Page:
I have specifically tried not to post about this (except on twitter), because I don't think it deserves coverage. Especially not in this space, where were pretend to cover sports.
I am definitely not here passing judgment on Tiger or his actions. No one should be doing that. He is his own man with his own life, and his actions are his own decisions. But I have a big problem with the way this whole thing has been covered by the "sports" media, as my recent tweets have shown: Tiger deserves support, we have no right to get details of Tiger's personal life, this is not a sports story, the media has been wrong in their coverage, the media has been a bunch of idiots, and this does not give sports writers the right to give Tiger life (and moral) lessons.
I am opposed to ESPN/Sportscenter's coverage of this because it is not a sport. It is gossip. And it is an intrusion into an athlete's personal life. It needs to be covered, but should not be on Sportscenter as if it affects the game in some way. I am sure there are others, but I have only seen one writer covering this the right way (mostly by not judging Tiger and bashing the other members of the media for their garbage coverage).
The notion that golf, with its history of unapologetic racism and sexism, is somehow filled with men of impeccable integrity is a hysterical lie propagandized by hypocritical white men willing to commit the same crime they charge Tiger and his sponsors pulled off: the upholding of a patently false image.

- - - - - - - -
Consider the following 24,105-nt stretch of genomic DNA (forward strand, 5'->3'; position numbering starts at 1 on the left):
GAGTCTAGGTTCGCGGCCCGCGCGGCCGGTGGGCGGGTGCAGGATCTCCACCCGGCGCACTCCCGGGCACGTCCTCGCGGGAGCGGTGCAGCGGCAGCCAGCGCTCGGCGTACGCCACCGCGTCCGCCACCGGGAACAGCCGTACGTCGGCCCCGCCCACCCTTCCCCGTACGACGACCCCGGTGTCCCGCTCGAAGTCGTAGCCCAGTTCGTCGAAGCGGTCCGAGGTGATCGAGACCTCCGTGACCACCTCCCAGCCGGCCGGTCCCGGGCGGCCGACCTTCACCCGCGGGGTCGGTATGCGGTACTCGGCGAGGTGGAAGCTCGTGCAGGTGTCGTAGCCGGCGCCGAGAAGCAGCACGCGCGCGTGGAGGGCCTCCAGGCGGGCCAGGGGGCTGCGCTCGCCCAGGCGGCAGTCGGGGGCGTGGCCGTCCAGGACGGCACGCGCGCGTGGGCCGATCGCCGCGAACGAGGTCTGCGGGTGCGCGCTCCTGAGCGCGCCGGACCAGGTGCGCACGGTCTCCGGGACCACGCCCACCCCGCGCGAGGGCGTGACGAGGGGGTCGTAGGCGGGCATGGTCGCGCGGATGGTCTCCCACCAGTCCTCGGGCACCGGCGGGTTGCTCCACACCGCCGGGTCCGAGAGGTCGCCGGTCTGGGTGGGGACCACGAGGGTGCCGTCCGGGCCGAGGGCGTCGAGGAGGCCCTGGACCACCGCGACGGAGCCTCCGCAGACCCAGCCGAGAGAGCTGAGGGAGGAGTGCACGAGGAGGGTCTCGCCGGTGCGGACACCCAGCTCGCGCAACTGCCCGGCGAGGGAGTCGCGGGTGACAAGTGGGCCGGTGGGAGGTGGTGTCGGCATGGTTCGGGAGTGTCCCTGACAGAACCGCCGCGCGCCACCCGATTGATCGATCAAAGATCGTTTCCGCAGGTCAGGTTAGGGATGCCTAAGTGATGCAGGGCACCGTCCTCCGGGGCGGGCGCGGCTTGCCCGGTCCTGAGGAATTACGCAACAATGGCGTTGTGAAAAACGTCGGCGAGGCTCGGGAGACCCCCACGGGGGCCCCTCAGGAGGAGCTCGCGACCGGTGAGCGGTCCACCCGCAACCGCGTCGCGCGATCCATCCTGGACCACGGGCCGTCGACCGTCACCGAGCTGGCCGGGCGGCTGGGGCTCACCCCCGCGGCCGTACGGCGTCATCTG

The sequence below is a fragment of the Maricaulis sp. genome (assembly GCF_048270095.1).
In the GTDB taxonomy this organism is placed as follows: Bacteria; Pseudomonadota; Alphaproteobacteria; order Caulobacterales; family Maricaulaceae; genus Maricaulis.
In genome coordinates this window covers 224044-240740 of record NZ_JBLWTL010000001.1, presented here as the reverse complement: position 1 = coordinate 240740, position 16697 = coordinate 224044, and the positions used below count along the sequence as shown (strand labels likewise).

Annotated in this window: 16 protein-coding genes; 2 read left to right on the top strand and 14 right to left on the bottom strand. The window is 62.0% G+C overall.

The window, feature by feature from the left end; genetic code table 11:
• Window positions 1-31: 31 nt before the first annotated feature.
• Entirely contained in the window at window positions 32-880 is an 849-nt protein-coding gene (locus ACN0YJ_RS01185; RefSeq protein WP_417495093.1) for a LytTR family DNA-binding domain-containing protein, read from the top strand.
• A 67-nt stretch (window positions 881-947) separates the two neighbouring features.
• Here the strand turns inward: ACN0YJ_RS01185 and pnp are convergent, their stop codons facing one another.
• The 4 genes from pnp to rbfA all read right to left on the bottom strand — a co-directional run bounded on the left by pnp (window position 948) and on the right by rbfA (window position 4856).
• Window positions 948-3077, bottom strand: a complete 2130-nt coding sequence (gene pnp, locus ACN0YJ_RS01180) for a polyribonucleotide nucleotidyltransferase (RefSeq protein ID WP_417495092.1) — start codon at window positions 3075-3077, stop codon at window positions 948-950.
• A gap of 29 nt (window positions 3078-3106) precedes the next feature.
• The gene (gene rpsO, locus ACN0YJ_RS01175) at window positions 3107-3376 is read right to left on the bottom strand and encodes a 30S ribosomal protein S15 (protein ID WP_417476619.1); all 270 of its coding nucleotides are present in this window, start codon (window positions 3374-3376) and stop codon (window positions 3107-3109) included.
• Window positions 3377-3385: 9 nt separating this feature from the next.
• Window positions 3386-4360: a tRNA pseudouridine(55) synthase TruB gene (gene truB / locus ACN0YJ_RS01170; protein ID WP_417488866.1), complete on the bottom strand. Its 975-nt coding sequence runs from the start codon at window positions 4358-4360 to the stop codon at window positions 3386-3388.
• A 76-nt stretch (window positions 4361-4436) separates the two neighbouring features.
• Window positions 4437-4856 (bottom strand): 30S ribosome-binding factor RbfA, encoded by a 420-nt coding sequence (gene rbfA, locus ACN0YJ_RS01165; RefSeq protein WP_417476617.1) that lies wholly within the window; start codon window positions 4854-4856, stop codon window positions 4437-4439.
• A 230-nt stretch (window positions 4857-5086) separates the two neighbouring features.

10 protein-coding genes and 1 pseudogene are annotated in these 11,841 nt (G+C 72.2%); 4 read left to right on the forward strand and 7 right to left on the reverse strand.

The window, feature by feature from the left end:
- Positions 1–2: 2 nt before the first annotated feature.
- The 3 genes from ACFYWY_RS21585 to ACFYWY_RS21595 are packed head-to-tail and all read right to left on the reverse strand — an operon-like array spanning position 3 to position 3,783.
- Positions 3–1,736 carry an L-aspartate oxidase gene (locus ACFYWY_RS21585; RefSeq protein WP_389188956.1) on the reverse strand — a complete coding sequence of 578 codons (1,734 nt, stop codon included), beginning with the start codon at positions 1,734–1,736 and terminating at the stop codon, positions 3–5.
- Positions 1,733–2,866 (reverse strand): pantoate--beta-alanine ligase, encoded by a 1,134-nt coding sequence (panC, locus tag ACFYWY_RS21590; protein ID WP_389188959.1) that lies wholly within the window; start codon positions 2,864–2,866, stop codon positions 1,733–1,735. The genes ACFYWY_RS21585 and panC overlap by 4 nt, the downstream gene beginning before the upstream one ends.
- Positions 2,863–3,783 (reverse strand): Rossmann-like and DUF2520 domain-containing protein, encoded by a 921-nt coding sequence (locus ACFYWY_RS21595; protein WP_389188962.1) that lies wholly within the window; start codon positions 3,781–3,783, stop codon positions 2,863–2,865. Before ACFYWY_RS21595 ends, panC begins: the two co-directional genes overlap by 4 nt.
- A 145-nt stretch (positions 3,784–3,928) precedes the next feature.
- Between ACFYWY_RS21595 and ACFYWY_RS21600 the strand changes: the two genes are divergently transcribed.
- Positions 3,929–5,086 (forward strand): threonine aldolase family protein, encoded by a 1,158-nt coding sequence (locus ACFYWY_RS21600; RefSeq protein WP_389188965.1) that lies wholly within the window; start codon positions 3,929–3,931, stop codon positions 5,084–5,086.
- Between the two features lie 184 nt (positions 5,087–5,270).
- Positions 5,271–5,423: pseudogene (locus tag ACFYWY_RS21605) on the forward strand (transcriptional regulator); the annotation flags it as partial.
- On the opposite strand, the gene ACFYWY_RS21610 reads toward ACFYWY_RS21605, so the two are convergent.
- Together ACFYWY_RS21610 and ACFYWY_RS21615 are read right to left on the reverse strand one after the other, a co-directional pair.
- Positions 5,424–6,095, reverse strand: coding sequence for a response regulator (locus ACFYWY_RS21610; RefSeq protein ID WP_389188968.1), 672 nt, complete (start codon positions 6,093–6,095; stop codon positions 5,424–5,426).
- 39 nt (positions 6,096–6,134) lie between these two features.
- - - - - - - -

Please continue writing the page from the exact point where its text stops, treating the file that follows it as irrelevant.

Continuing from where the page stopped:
"You play golf to drink with your boys, smoke cigars and talk about (sex)," former NBA player John Salley told me Wednesday. "And now we're surprised that a golfer was having sex. We think Tiger is the only one. Why are we treating Tiger like he's elected to public office? He plays golf, man."
This column is not meant to excuse Tiger's irresponsible behavior.
Despite Tiger's web site statement apologizing for "transgressions" that let his family down, I don't know — and neither do you — Tiger and Elin's sexual values.
They would not be America's first adult couple (let alone celebrity couple) to agree that extracurricular sex is acceptable as long it remains non-embarrassing for the other spouse. Since we've legalized assumption, I've chosen to assume Elin's hijacking of Tiger's cell phone and threats to call Jaimee Grubbs were provoked by the National Enquirer or some gossip magazine contacting Tiger, Elin or one of her friends for comment on an upcoming expose about Rachel Uchitel or one of Tiger's bim-hos.
For all we know, his "transgressions" might be the overall sloppiness of his affairs.
Rather than bloviate and hypocritically posture in a column or on TV/radio about non-criminal sex between consenting adults, wouldn't it be wise to examine what Tiger's perceived failure signifies beyond his humanity?
Is the public really served by Rick Reilly sitting on SportsCenter advising Tiger to appear on Oprah, skip the Masters and U.S. Open, prove to Elin and his fans that his marriage is more important than golf, fire his caddy, IMG and anyone Elin doesn't trust, refuse to take money from his sponsors and grant the media in-home interviews?
Is the public really served by Herm Edwards, a defrocked football preacher, sitting on SportsCenter criticizing Tiger's inner circle for failing to properly advise him to avoid extramarital sex?
Tiger's recent statement on tigerwoods.com does affect the game of golf, and is something that can be covered in this sports blog: "After much soul searching, I have decided to take an indefinite break from professional golf. I need to focus my attention on being a better husband, father, and person."
And J.A. Adande (@jadande) summed it up best: "In a related story, my interest in the PGA Tour is taking an indefinite break."